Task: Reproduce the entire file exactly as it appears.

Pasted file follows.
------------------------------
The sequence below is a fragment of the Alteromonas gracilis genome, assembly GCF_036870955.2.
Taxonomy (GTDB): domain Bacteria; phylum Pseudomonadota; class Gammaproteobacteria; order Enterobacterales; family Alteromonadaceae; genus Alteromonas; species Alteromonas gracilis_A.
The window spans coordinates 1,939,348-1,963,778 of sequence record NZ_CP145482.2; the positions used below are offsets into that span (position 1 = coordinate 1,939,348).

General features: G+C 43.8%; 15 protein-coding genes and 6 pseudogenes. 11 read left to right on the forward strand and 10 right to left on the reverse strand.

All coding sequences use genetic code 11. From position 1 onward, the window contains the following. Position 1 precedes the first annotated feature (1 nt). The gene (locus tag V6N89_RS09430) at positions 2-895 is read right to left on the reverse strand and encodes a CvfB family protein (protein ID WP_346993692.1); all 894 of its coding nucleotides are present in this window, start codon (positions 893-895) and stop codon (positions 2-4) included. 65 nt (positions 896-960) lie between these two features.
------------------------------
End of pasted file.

The sequence below is a fragment of the Alteromonas gracilis genome, assembly GCF_036870955.2.
Taxonomy (GTDB): domain Bacteria; phylum Pseudomonadota; class Gammaproteobacteria; order Enterobacterales; family Alteromonadaceae; genus Alteromonas; species Alteromonas gracilis_A.
The window spans coordinates 1,939,348-1,963,778 of sequence record NZ_CP145482.2; the positions used below are offsets into that span (position 1 = coordinate 1,939,348).

General features: G+C 43.8%; 15 protein-coding genes and 6 pseudogenes. 11 read left to right on the forward strand and 10 right to left on the reverse strand.

All coding sequences use genetic code 11. From position 1 onward, the window contains the following. Position 1 precedes the first annotated feature (1 nt). The gene (locus tag V6N89_RS09430) at positions 2-895 is read right to left on the reverse strand and encodes a CvfB family protein (protein ID WP_346993692.1); all 894 of its coding nucleotides are present in this window, start codon (positions 893-895) and stop codon (positions 2-4) included. 65 nt (positions 896-960) lie between these two features.